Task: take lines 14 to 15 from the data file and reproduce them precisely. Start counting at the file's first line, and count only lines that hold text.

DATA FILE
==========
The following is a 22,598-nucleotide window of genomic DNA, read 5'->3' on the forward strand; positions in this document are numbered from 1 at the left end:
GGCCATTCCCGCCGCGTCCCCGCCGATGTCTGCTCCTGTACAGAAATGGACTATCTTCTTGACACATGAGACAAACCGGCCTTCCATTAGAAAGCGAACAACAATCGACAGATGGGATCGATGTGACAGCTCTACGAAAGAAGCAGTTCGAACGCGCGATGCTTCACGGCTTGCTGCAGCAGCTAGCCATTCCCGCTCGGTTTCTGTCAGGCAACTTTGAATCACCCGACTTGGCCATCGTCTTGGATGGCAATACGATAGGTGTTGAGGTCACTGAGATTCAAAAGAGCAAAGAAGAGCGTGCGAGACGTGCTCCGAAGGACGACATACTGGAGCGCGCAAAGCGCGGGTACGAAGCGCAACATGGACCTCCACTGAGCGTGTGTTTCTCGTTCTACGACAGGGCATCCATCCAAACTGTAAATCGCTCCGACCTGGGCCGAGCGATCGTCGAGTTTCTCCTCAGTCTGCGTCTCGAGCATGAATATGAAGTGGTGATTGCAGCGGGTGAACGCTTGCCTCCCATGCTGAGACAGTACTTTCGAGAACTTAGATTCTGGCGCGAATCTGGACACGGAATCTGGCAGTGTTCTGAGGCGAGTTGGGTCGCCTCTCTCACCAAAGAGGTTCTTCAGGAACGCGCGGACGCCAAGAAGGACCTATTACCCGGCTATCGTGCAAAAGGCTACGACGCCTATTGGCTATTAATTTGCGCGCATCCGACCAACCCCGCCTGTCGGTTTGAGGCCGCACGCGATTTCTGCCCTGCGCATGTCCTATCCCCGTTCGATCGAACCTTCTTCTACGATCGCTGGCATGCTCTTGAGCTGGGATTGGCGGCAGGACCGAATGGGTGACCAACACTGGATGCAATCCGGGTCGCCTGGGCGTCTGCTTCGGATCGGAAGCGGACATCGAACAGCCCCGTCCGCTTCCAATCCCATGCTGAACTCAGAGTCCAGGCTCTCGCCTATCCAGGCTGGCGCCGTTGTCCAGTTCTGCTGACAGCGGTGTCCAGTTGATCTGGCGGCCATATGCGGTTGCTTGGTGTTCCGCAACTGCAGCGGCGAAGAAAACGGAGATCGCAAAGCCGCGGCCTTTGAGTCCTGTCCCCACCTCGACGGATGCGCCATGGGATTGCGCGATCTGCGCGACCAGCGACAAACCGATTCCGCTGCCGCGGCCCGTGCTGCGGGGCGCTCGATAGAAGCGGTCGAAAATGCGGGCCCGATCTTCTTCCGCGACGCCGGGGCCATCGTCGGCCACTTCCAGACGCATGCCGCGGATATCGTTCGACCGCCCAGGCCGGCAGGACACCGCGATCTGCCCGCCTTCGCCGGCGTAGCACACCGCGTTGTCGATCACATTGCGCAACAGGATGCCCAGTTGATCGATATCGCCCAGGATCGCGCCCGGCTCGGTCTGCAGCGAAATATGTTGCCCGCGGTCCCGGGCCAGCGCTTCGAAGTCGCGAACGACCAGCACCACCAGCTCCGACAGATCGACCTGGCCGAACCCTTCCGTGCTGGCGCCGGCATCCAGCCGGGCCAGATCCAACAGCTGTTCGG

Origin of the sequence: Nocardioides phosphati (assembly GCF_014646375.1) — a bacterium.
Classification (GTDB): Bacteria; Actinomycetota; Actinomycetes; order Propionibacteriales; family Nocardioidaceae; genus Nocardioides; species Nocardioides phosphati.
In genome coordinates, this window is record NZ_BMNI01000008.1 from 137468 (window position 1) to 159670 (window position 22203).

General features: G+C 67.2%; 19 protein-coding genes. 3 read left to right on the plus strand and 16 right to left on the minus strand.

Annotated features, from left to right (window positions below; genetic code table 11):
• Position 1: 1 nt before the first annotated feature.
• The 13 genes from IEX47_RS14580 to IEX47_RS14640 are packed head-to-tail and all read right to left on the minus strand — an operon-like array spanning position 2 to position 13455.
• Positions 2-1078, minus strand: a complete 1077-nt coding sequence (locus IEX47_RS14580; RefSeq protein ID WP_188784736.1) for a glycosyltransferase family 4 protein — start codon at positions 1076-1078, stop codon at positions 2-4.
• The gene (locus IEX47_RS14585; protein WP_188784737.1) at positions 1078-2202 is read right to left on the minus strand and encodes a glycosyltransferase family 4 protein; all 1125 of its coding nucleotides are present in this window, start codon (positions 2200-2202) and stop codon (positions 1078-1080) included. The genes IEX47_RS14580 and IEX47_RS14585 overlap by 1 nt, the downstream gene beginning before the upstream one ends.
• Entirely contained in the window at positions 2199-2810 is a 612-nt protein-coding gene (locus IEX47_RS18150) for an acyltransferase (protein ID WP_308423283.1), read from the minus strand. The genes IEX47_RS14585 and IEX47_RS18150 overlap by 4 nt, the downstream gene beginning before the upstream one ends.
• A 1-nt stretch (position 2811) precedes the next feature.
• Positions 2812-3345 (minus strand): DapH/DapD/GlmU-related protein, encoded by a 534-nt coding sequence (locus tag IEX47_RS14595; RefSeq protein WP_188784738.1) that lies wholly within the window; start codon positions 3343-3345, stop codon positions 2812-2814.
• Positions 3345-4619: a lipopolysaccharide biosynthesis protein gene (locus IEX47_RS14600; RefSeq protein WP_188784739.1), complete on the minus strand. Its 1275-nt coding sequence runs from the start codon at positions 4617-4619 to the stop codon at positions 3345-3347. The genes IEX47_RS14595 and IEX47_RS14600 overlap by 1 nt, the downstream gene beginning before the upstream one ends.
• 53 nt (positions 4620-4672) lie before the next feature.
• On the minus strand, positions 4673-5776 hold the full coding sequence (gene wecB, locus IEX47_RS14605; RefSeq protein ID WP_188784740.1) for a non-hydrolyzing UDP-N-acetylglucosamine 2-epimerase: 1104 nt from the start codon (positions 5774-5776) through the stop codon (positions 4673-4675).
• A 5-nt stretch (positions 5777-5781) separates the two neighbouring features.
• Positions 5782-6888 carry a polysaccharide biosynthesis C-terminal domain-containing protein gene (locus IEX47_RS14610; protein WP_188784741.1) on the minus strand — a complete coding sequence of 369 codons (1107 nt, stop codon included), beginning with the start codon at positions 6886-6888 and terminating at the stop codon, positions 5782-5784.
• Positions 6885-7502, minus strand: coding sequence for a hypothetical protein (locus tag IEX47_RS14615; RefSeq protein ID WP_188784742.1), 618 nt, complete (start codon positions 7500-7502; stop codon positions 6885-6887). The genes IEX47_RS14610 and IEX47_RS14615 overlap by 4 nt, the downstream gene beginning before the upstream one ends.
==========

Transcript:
• Positions 2812-3345 (minus strand): DapH/DapD/GlmU-related protein, encoded by a 534-nt coding sequence (locus tag IEX47_RS14595; RefSeq protein WP_188784738.1) that lies wholly within the window; start codon positions 3343-3345, stop codon positions 2812-2814.
• Positions 3345-4619: a lipopolysaccharide biosynthesis protein gene (locus IEX47_RS14600; RefSeq protein WP_188784739.1), complete on the minus strand. Its 1275-nt coding sequence runs from the start codon at positions 4617-4619 to the stop codon at positions 3345-3347. The genes IEX47_RS14595 and IEX47_RS14600 overlap by 1 nt, the downstream gene beginning before the upstream one ends.